Navigation Links
Study Reveals Evidence of Heart Disease in Ancient Egyptian Mummies
Date:11/17/2009

KANSAS CITY, Mo., Nov. 17 /PRNewswire-USNewswire/ -- A cardiologist at Saint Luke's Mid America Heart Institute and his research colleagues from Cairo, Milwaukee, and Mission Viejo, Calif., have detected hardening of the arteries in 3,500-year-old Egyptian mummies, indicating that heart disease is not just a condition found in modern humans.

The research appears in the Nov. 18 issue of the Journal of the American Medical Association.

Saint Luke's cardiologist Randall Thompson, M.D., and collaborating imaging experts, Egyptologists and preservationists, examined direct evidence collected using a Siemens six-slice computed X-ray tomography on 22 mummies in the Museum of Antiquities in Cairo, Egypt. The mummies dated from 1981 B.C. to 364 A.D. All were of high social status, including priests and members of the pharaoh's household.

Atherosclerosis, or hardening of the arteries, is the disease that causes heart attacks and strokes, and is commonly associated with modern risk factors like obesity, sedentary lifestyles, smoking, stress and high-fat diets. Atherosclerosis often causes arteries to become calcified, and this change is readily apparent on CT scans. Since the diet and lifestyles of ancient people are quite different from modern man, the investigators were surprised to find that atherosclerosis was so frequently seen. Sixteen mummies had identifiable arteries or hearts and of those, nine had calcification in the artery wall or path where the artery should have been.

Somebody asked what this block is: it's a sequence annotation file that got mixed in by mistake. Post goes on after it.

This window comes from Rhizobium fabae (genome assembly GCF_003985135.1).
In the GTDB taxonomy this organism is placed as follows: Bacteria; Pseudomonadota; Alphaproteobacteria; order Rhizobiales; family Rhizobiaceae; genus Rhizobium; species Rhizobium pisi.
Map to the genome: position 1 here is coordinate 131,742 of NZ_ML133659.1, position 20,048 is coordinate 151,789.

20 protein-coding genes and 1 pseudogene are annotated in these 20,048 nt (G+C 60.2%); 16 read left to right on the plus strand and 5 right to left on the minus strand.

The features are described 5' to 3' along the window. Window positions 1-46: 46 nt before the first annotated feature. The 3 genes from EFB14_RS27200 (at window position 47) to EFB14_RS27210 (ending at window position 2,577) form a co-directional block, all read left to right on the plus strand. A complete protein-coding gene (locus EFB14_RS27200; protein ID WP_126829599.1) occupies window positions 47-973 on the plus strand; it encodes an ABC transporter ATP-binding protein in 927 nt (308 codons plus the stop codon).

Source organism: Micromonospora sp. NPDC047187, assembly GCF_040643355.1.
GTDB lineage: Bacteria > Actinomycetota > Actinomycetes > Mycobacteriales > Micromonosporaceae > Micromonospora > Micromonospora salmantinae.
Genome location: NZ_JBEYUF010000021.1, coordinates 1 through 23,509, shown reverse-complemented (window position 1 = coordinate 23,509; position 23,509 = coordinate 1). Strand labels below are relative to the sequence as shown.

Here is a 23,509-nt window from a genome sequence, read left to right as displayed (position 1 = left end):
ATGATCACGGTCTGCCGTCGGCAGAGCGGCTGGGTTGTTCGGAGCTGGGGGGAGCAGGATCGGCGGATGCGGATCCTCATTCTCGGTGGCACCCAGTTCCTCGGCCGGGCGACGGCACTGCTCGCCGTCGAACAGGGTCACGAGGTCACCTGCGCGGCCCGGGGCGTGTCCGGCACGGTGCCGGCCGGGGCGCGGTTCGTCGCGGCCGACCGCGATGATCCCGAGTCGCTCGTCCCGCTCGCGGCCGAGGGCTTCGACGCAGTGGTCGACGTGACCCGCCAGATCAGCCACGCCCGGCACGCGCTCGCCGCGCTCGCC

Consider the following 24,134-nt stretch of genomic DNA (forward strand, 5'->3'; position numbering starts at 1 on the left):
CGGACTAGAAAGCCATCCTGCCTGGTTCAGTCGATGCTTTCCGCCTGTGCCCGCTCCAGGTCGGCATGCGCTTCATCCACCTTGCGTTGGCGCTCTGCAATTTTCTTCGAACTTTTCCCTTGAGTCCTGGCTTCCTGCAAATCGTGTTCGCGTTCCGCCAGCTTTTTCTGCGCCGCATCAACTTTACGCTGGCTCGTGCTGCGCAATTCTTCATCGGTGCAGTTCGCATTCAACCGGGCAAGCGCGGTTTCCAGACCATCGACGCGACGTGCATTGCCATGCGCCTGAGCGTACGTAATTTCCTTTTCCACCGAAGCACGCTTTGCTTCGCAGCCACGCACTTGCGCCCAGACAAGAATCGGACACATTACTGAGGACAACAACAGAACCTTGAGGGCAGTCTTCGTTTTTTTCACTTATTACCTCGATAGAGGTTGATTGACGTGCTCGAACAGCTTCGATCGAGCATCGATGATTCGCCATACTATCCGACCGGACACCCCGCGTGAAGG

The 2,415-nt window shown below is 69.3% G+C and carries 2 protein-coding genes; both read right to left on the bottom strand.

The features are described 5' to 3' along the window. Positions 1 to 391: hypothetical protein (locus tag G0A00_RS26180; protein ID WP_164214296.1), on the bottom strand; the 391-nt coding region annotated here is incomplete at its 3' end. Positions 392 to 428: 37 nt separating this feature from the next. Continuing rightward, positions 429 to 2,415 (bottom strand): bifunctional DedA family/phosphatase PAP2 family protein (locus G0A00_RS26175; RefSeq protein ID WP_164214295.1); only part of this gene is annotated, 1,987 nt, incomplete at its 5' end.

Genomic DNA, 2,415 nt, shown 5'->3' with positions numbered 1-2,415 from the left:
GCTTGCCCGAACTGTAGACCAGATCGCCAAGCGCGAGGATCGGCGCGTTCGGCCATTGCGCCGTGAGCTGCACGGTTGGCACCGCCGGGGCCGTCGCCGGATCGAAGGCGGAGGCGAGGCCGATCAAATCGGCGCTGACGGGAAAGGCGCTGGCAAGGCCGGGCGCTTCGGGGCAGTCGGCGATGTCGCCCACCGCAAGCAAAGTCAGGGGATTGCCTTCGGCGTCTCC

Calcification was evenly discovered in male and female mummies, and more common in mummies thought to be 45 years or older at the time of death. It is thought that diet included grain, game, domesticated animals, and fish. Salt was often used for preservation.

"While the presence of calcification does not demonstrate that atherosclerosis was a common cause of disease or death, it does provide evidence that humans in ancient times had the genetic predisposition and environment to promote the development of atherosclerosis," said Dr. Thompson. "This study may begin to shed light on the relative importance of modern risk factors in causing hardening of the arteries. We all may be at risk for atherosclerosis, but it should be emphasized there is much we can do to minimize its extent and severity."

Saint Luke's Mid America Heart Institute is part of Saint Luke's Health System in Kansas City, Mo. The research letter and list of investigators can be found at http://pubs.ama-assn.org/

SOURCE Saint Luke's Health System


'/>"/>
SOURCE Saint Luke's Health System
Copyright©2009 PR Newswire.
All rights reserved

Related medicine news :

1. Study shows family caregivers, simple touch techniques reduce symptoms in cancer patients
2. New Ponemon-Lumension Study Reveals Companies Slow to Adapt to Changing Security, Technology Environment
3. Obesity Rates Will Continue to Increase, Drive Health Care Costs in New Jersey in Next Decade, According to New Study